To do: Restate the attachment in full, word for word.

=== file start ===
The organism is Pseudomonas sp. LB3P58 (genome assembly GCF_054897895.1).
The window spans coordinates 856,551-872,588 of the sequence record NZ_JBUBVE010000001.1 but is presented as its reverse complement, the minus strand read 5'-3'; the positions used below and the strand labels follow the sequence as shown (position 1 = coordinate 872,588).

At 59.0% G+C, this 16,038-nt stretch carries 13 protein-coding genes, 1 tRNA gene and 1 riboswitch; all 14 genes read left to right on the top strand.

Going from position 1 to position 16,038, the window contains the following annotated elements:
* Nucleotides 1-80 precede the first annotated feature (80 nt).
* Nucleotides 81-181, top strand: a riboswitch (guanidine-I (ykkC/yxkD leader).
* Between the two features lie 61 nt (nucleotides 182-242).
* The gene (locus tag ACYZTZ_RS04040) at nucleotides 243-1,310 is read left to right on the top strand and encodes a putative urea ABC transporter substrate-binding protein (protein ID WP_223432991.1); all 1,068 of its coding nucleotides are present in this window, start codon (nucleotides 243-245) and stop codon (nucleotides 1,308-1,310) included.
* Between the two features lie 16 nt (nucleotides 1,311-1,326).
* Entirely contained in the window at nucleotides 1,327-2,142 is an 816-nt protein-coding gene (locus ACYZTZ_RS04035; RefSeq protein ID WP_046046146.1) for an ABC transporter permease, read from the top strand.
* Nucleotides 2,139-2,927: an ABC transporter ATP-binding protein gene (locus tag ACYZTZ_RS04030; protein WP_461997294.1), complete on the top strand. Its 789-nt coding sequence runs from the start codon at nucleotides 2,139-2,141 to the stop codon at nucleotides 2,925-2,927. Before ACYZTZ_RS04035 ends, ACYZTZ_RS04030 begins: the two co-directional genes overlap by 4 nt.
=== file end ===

The organism is Pseudomonas sp. LB3P58 (genome assembly GCF_054897895.1).
The window spans coordinates 856,551-872,588 of the sequence record NZ_JBUBVE010000001.1 but is presented as its reverse complement, the minus strand read 5'-3'; the positions used below and the strand labels follow the sequence as shown (position 1 = coordinate 872,588).

At 59.0% G+C, this 16,038-nt stretch carries 13 protein-coding genes, 1 tRNA gene and 1 riboswitch; all 14 genes read left to right on the top strand.

Going from position 1 to position 16,038, the window contains the following annotated elements:
* Nucleotides 1-80 precede the first annotated feature (80 nt).
* Nucleotides 81-181, top strand: a riboswitch (guanidine-I (ykkC/yxkD leader).
* Between the two features lie 61 nt (nucleotides 182-242).
* The gene (locus tag ACYZTZ_RS04040) at nucleotides 243-1,310 is read left to right on the top strand and encodes a putative urea ABC transporter substrate-binding protein (protein ID WP_223432991.1); all 1,068 of its coding nucleotides are present in this window, start codon (nucleotides 243-245) and stop codon (nucleotides 1,308-1,310) included.
* Between the two features lie 16 nt (nucleotides 1,311-1,326).
* Entirely contained in the window at nucleotides 1,327-2,142 is an 816-nt protein-coding gene (locus ACYZTZ_RS04035; RefSeq protein ID WP_046046146.1) for an ABC transporter permease, read from the top strand.
* Nucleotides 2,139-2,927: an ABC transporter ATP-binding protein gene (locus tag ACYZTZ_RS04030; protein WP_461997294.1), complete on the top strand. Its 789-nt coding sequence runs from the start codon at nucleotides 2,139-2,141 to the stop codon at nucleotides 2,925-2,927. Before ACYZTZ_RS04035 ends, ACYZTZ_RS04030 begins: the two co-directional genes overlap by 4 nt.